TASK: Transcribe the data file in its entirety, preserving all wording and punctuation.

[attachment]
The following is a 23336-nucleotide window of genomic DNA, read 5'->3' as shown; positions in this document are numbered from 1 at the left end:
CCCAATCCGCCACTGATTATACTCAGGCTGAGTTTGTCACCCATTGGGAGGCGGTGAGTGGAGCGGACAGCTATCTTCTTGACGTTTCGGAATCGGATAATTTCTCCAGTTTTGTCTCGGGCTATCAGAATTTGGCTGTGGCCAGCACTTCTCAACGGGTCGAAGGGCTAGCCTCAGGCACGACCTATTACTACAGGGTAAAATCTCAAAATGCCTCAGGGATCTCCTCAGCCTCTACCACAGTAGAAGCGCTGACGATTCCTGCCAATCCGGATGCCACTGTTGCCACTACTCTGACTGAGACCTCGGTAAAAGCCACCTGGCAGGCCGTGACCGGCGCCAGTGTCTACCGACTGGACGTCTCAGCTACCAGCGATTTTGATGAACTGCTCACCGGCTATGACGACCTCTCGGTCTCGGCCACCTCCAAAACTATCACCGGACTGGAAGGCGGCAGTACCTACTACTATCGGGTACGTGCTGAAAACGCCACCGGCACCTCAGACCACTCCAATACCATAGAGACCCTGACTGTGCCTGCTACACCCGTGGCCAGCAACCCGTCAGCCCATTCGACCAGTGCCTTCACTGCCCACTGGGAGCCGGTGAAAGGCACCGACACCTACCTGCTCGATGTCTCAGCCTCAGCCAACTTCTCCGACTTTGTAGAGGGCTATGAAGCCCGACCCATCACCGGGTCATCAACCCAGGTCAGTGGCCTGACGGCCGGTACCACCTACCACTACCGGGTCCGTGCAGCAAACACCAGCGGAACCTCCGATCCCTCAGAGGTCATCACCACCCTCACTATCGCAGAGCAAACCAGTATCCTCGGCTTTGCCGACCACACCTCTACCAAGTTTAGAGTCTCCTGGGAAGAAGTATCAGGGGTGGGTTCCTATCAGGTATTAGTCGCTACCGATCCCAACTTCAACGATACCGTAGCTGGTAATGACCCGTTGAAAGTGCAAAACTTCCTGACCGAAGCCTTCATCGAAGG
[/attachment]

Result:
The following is a 23336-nucleotide window of genomic DNA, read 5'->3' as shown; positions in this document are numbered from 1 at the left end:
CCCAATCCGCCACTGATTATACTCAGGCTGAGTTTGTCACCCATTGGGAGGCGGTGAGTGGAGCGGACAGCTATCTTCTTGACGTTTCGGAATCGGATAATTTCTCCAGTTTTGTCTCGGGCTATCAGAATTTGGCTGTGGCCAGCACTTCTCAACGGGTCGAAGGGCTAGCCTCAGGCACGACCTATTACTACAGGGTAAAATCTCAAAATGCCTCAGGGATCTCCTCAGCCTCTACCACAGTAGAAGCGCTGACGATTCCTGCCAATCCGGATGCCACTGTTGCCACTACTCTGACTGAGACCTCGGTAAAAGCCACCTGGCAGGCCGTGACCGGCGCCAGTGTCTACCGACTGGACGTCTCAGCTACCAGCGATTTTGATGAACTGCTCACCGGCTATGACGACCTCTCGGTCTCGGCCACCTCCAAAACTATCACCGGACTGGAAGGCGGCAGTACCTACTACTATCGGGTACGTGCTGAAAACGCCACCGGCACCTCAGACCACTCCAATACCATAGAGACCCTGACTGTGCCTGCTACACCCGTGGCCAGCAACCCGTCAGCCCATTCGACCAGTGCCTTCACTGCCCACTGGGAGCCGGTGAAAGGCACCGACACCTACCTGCTCGATGTCTCAGCCTCAGCCAACTTCTCCGACTTTGTAGAGGGCTATGAAGCCCGACCCATCACCGGGTCATCAACCCAGGTCAGTGGCCTGACGGCCGGTACCACCTACCACTACCGGGTCCGTGCAGCAAACACCAGCGGAACCTCCGATCCCTCAGAGGTCATCACCACCCTCACTATCGCAGAGCAAACCAGTATCCTCGGCTTTGCCGACCACACCTCTACCAAGTTTAGAGTCTCCTGGGAAGAAGTATCAGGGGTGGGTTCCTATCAGGTATTAGTCGCTACCGATCCCAACTTCAACGATACCGTAGCTGGTAATGACCCGTTGAAAGTGCAAAACTTCCTGACCGAAGCCTTCATCGAAGG